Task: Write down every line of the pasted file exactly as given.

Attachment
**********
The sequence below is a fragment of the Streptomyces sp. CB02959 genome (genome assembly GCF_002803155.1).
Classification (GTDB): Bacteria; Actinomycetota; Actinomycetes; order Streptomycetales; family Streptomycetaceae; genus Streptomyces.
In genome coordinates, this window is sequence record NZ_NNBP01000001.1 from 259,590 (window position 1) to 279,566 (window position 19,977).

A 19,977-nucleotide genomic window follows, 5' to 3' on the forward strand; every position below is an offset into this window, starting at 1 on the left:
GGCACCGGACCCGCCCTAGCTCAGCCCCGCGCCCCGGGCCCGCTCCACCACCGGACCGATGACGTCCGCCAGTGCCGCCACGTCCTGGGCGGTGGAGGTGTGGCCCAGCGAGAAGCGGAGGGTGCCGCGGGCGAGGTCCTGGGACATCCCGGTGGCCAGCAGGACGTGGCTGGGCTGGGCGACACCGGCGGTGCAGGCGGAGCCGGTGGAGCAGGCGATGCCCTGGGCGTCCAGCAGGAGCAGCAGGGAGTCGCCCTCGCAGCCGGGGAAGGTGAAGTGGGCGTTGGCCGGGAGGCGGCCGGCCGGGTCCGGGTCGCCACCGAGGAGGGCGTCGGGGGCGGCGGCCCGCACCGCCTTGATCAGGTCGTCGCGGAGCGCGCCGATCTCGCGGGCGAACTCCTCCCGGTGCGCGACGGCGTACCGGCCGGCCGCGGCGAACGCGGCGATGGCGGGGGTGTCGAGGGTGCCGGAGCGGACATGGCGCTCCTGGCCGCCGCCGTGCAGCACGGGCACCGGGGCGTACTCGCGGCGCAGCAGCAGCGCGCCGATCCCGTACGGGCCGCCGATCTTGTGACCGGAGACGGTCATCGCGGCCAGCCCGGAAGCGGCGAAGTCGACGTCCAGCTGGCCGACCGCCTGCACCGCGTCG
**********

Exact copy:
The sequence below is a fragment of the Streptomyces sp. CB02959 genome (genome assembly GCF_002803155.1).
Classification (GTDB): Bacteria; Actinomycetota; Actinomycetes; order Streptomycetales; family Streptomycetaceae; genus Streptomyces.
In genome coordinates, this window is sequence record NZ_NNBP01000001.1 from 259,590 (window position 1) to 279,566 (window position 19,977).

A 19,977-nucleotide genomic window follows, 5' to 3' on the forward strand; every position below is an offset into this window, starting at 1 on the left:
GGCACCGGACCCGCCCTAGCTCAGCCCCGCGCCCCGGGCCCGCTCCACCACCGGACCGATGACGTCCGCCAGTGCCGCCACGTCCTGGGCGGTGGAGGTGTGGCCCAGCGAGAAGCGGAGGGTGCCGCGGGCGAGGTCCTGGGACATCCCGGTGGCCAGCAGGACGTGGCTGGGCTGGGCGACACCGGCGGTGCAGGCGGAGCCGGTGGAGCAGGCGATGCCCTGGGCGTCCAGCAGGAGCAGCAGGGAGTCGCCCTCGCAGCCGGGGAAGGTGAAGTGGGCGTTGGCCGGGAGGCGGCCGGCCGGGTCCGGGTCGCCACCGAGGAGGGCGTCGGGGGCGGCGGCCCGCACCGCCTTGATCAGGTCGTCGCGGAGCGCGCCGATCTCGCGGGCGAACTCCTCCCGGTGCGCGACGGCGTACCGGCCGGCCGCGGCGAACGCGGCGATGGCGGGGGTGTCGAGGGTGCCGGAGCGGACATGGCGCTCCTGGCCGCCGCCGTGCAGCACGGGCACCGGGGCGTACTCGCGGCGCAGCAGCAGCGCGCCGATCCCGTACGGGCCGCCGATCTTGTGACCGGAGACGGTCATCGCGGCCAGCCCGGAAGCGGCGAAGTCGACGTCCAGCTGGCCGACCGCCTGCACCGCGTCG